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Catechism of the Catholic Church, 2494

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Royal College of Physicians abandons anti-assisted suicide stance in spite of opposition from majority of doctors

The Royal College of Physicians has abandoned its traditional opposition to assisted suicide by declaring itself neutral on the issue in spite of a majority of doctors saying they wished to retain the status quo.

An online poll conducted in February among 35,000 members of the college discovered that a clear majority of doctors opposed assisted suicide.

But because they did not reach a supra-majority of 60 per cent, as the college had demanded, the RCP has changed its policy.

RCP president Professor Andrew Goddard said: “It is clear that there is a range of views on assisted dying in medicine, just as there is in society. We have been open from the start of this process that adopting a neutral position will mean that we can reflect the differing opinions among our membership.

“Neutral means the RCP neither supports nor opposes a change in the law and we won’t be focusing on assisted dying in our work. Instead, we will continue championing high quality palliative care services.”

Dignity in Dying, the group previously known as the Voluntary Euthanasia Society, hailed the change of policy as “fantastic news”, however.

Respondents were asked to give one of three answers to the question of whether the RCP should oppose a change to the law on the assisted suicide in Britain.

A total of 43.4 per cent of doctors said RCP should be opposed to a change in the law on assisted dying, while 31.6 per cent wanted a change and 25 per cent said the college should be neutral.

Members were also asked whether they personally support a change in the law on assisted dying and 49.1 per cent said they were against assisted suicide while 40.5 per cent were in favour of the practice. About 10 per cent were undecided.

More than 55 per cent doctors said they would refuse to participate in assisted suicides if the law was change compared to 24.6 per cent of doctors who said they would be involved. A total of 20.3 per cent of doctors were undecided.

The Suicide Act 1961 and the Criminal Justice Act (Northern Ireland) 1966 make it an offence to encourage or assist the suicide of another person.

The RCP changed its policy on the same day that the High Court dismissed an application of a judicial review of the conduct of the poll brought by four doctors, who included Dr Dermot Kearney, president of the Catholic Medical Association, and Dr Adrian Treloar, a Catholic old age psychiatrist.

In a statement, the four said: “We are disappointed but not surprised by decision of the Royal College of Physicians to move to a position of neutrality on assisted suicide.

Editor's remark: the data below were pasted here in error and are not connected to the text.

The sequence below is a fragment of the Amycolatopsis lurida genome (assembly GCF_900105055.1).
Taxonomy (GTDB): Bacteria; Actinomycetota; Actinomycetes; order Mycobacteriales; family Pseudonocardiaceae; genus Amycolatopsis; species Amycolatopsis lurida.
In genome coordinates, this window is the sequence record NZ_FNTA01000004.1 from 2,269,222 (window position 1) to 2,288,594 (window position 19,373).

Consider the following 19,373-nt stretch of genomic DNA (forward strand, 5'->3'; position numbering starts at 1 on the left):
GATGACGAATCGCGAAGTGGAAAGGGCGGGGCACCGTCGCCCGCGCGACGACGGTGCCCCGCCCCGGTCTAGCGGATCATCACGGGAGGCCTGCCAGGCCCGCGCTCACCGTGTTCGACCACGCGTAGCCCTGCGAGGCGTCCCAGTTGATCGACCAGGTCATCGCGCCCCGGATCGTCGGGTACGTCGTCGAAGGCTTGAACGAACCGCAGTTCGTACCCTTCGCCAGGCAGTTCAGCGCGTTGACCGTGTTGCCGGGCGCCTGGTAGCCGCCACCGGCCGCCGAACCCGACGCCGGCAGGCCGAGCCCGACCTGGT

“The Council of the RCP made clear its desire to see the College adopt a position of neutrality on this issue. It is very difficult to achieve a majority for any particular position in a vote with multiple options, and the conventional approach in such cases is to accept the view of the largest group.

“The College decided to require a 60 per cent supra-majority to maintain opposition to assisted suicide, in a three way question, making today’s outcome almost inevitable.

“The results of this survey justify our decision to challenge the Royal College of Physicians in court over its handling of this poll.”

They said that the views of RCP members and fellows were virtually unchanged since 2014, the last time a survey was undertaken on attitudes to assisted suicide.

The college’s new position was therefore at odds with the opinions expressed by the largest group of grassroots members and fellows, the doctors said.

They said: “The new position of neutrality is supported by a mere quarter of the College.”

The doctors added: “We were disappointed not to receive permission today to challenge the decision of the college in the High Court on technical grounds.

“Sick and vulnerable people are at risk as a result of college neutrality on assisted suicide. The profession has not moved on this issue, so neither should the college.”

More than 2,000 doctors had signed an open letter to the RCP objecting to the way the poll was being conducted.

Baroness Finlay of Llandaff, a professor of palliative medicine and Deputy Speaker in the Lords, was also among those who have spoken out against it.

She said she had not encountered a demand for a supra-majority to uphold the status quo “anywhere in the world”.

“It is a really dangerous precedent because it means that any rogue group can come in say, ‘You have got to have a supra-majority to continue as you have in the past’,” she said. “You could get that in any organisation.”

Baroness Finlay shared additional concerns with other doctors about multiple voting in the poll and had complained about flaws in the system directly to the RCP.

The new policy of the RCP was also criticised by Robert Clarke of ADF International, a faith-based legal advocacy group.

“International law protects the right to life of every person and requires countries to take steps to protect the lives of the most vulnerable,” he said.

“The European Court of Human Rights has therefore repeatedly ruled that the right to life cannot be interpreted as containing a ‘right to die’.

The slippery slope is on full public display in the few countries that have already gone down this path.”